Publisher: Sparhawk, Pandion Knight, and Queen’s Champion have returned to Elenia after ten years of exile, only to find young Queen Ehlanda trapped in a block of ensorcelled crystal. As Sparhawk sets out to find a cure for Ehlana, he discovers that only he can defeat the evil plots that threaten her rule…
Available for download at Audible.com
THE ELENIUM by David Eddings
I loved how The Elenium started. Sparhawk has to be the best character David Eddings has ever imagined. I thought, with the first book of this trilogy, that this series was a real departure from the world of Belgarath, Garion and Polgara.
The story starts as the publisher indicates, and it quickly becomes a quest for a mystical jewel that is buried somewhere. A cast of characters develops, and they go looking for the thing. However, this is where disappointment sets in. Though the characters in these books are different, the banter is the same, the narrative is almost pure dialogue, and after a while, you can't tell which character is speaking.
The pace is the typical Eddings speed, due to the formulaic plot and due to the simple prose. The characterization is hollow, and there is very little development. There could have been, espe... Read More
The Tamuli — (1992-1994) Sequel to The Elenium. Publisher: Danger stalked Queen Ehlana’s realm. When an ambassador from the far-off Tamul Empire begged for help, Sparhawk, Ehlana’s champion and Prince Consort, was the Emperor’s last hope. For surely the knight who had killed the evil God Azash could prevail against the terror in Tamul. But waiting for him was a glittering court seething with corruption, treachery — and the greatest danger Sparhawk would ever face!
Domes of Fire by David Eddings
I could not bring myself to finish Domes of Fire. I stopped somewhere towards the end and thought "why am I wasting my time?" This book is another repeat of the Eddings "gather a group of characters and send them on a long journey" formula, and I just could not do it again.
I can't give a synopsis, because I didn't finish it, but I don't really need to. The plot is the same as everything else that Eddings had written up to the time that this series was done. The narrative is almost pure dialogue with no description at all, and the dialogue is repetitive beyond belief. I got the strong impression that Eddings really was milking his name for all it was worth, because there was nothing redeeming about Domes of Fire at all. Sparhawk even stopped being Sparhawk. The characters just started to run ... Read More
The Dreamers — (2003-2006) Publisher: While most continents float freely on the face of Mother Sea, the Land of Dhrall survives anchored by the will of the Gods. AllGods, Elder and Younger, share the people and the land of Dhrall equally. But the one place they never enter is The Wasteland: a barren and hideous wilderness ruled by the Vlagh-a god-like creature whose young are evil spawn. Now, as the Elder Gods are about to transfer their power to the Younger Gods, the Vlagh plans to take advantage of their weakened state and neutralize them, eventually conquering the world. To do so, it is breeding a terrible force borne of monsters and demons. But one ray of hope shines through the darkness: four children called the Dreamers. They alone hold the power to change the course of history… and stop the Vlagh in its quest for total world domination.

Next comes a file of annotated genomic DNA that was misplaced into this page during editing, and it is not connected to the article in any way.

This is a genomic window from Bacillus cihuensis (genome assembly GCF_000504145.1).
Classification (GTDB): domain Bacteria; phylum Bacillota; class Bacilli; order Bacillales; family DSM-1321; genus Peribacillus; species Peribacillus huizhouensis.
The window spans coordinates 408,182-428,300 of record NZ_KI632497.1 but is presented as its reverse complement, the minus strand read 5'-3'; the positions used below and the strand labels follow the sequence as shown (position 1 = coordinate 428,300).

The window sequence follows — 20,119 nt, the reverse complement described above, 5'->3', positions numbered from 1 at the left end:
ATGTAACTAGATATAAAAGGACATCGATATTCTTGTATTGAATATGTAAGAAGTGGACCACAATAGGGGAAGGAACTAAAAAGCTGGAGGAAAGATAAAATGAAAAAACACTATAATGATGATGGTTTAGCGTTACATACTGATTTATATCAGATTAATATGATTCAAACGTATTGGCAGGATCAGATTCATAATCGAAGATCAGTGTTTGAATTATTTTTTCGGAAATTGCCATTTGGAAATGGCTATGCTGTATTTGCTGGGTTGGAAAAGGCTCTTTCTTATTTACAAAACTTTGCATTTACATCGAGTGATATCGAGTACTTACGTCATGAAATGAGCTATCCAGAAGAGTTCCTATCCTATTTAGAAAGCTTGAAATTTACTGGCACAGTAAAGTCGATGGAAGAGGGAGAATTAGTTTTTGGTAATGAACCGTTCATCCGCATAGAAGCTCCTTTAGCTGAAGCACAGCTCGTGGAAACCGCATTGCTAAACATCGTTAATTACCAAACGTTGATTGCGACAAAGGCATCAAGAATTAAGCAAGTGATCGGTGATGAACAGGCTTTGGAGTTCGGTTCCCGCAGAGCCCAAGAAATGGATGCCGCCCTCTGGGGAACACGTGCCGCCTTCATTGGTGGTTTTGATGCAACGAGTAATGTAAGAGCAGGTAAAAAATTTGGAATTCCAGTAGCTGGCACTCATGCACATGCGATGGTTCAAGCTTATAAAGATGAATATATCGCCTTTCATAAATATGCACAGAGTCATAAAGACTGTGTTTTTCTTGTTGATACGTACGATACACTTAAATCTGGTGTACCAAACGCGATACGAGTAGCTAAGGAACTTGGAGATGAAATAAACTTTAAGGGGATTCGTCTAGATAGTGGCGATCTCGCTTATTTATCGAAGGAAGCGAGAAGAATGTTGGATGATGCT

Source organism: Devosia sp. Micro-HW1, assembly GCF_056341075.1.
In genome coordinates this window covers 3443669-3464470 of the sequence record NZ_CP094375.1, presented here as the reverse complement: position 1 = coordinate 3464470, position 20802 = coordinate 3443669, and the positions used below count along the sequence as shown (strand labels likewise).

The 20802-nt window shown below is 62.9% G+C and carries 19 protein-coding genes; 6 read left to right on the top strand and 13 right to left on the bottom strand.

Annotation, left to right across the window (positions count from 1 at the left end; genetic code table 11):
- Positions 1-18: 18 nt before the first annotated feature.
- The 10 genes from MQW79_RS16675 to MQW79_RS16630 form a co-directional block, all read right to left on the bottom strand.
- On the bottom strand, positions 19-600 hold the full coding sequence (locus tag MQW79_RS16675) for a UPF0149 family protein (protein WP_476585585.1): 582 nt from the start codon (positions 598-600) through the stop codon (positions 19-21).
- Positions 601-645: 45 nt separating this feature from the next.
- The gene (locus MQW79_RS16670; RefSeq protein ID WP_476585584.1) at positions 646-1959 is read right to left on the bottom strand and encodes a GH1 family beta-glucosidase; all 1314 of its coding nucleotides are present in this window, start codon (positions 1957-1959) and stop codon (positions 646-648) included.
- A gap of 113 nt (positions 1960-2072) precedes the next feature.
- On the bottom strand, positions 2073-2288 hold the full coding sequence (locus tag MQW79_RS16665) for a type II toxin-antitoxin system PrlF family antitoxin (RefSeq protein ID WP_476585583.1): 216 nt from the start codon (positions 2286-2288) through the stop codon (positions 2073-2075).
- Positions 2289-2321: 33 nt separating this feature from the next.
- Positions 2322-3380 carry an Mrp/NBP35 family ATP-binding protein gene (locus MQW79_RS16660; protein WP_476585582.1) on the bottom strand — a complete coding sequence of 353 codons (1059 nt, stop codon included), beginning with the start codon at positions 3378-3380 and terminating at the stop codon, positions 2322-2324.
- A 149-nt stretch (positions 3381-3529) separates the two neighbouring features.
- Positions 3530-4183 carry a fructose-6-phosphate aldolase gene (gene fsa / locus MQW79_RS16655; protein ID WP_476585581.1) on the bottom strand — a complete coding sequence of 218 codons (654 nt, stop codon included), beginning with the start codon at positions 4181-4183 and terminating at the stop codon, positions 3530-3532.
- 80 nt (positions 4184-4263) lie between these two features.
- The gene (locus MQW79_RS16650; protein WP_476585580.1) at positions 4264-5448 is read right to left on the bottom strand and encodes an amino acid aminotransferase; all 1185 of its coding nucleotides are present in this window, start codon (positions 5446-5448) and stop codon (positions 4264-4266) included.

The Redemption of Althalus by David & Leigh Eddings
The Redemption of Althalus was almost as bad as Domes of Fire. I read it because I thought that maybe David & Leigh Eddings got better. Unfortunately, it was more of the same. That’s the end of my review. Otherwise, I’ll just be repeating myself.
Our guest this week for Why You Should Read... is none other than the illustrious John Ottinger III, the chap behind Grasping For The Wind. He can also be found on Twitter as @johnottinger -- and his subject today is David Eddings, one of the most beloved fantasy author icons.
David Eddings is my all-time favorite author. As one of the first authors of fantasy I ever read, his work has a nostalgic quality for me. It’s a reminder of those days in middle school when I could spend an entire day reading (I was homeschooled) and finish one of his 600+ page novels in one sitting. Eddings (who wrote most of his work in conjunction with his wife Leigh) also made reading fun, using wry humor and silly yet fond interpersonal relationships to turn his ep... Read More